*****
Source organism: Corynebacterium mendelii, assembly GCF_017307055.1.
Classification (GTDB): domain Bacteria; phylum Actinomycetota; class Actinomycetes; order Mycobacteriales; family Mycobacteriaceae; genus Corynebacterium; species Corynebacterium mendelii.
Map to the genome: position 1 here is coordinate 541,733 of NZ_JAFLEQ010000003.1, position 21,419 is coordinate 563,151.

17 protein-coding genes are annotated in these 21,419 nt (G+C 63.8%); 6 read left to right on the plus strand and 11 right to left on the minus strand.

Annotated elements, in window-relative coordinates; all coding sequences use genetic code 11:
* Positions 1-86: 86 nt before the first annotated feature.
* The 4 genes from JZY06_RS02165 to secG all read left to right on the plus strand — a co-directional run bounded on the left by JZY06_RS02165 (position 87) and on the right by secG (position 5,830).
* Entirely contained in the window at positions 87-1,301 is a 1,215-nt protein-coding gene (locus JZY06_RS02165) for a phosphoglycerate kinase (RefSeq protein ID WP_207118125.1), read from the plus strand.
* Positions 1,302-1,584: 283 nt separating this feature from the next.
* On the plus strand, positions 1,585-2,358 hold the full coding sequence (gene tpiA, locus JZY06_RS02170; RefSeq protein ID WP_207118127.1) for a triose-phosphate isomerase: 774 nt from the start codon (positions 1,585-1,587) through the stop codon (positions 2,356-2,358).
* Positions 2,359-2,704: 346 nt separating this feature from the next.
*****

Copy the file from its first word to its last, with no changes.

Source organism: Corynebacterium mendelii, assembly GCF_017307055.1.
Classification (GTDB): domain Bacteria; phylum Actinomycetota; class Actinomycetes; order Mycobacteriales; family Mycobacteriaceae; genus Corynebacterium; species Corynebacterium mendelii.
Map to the genome: position 1 here is coordinate 541,733 of NZ_JAFLEQ010000003.1, position 21,419 is coordinate 563,151.

17 protein-coding genes are annotated in these 21,419 nt (G+C 63.8%); 6 read left to right on the plus strand and 11 right to left on the minus strand.

Annotated elements, in window-relative coordinates; all coding sequences use genetic code 11:
* Positions 1-86: 86 nt before the first annotated feature.
* The 4 genes from JZY06_RS02165 to secG all read left to right on the plus strand — a co-directional run bounded on the left by JZY06_RS02165 (position 87) and on the right by secG (position 5,830).
* Entirely contained in the window at positions 87-1,301 is a 1,215-nt protein-coding gene (locus JZY06_RS02165) for a phosphoglycerate kinase (RefSeq protein ID WP_207118125.1), read from the plus strand.
* Positions 1,302-1,584: 283 nt separating this feature from the next.
* On the plus strand, positions 1,585-2,358 hold the full coding sequence (gene tpiA, locus JZY06_RS02170; RefSeq protein ID WP_207118127.1) for a triose-phosphate isomerase: 774 nt from the start codon (positions 1,585-1,587) through the stop codon (positions 2,356-2,358).
* Positions 2,359-2,704: 346 nt separating this feature from the next.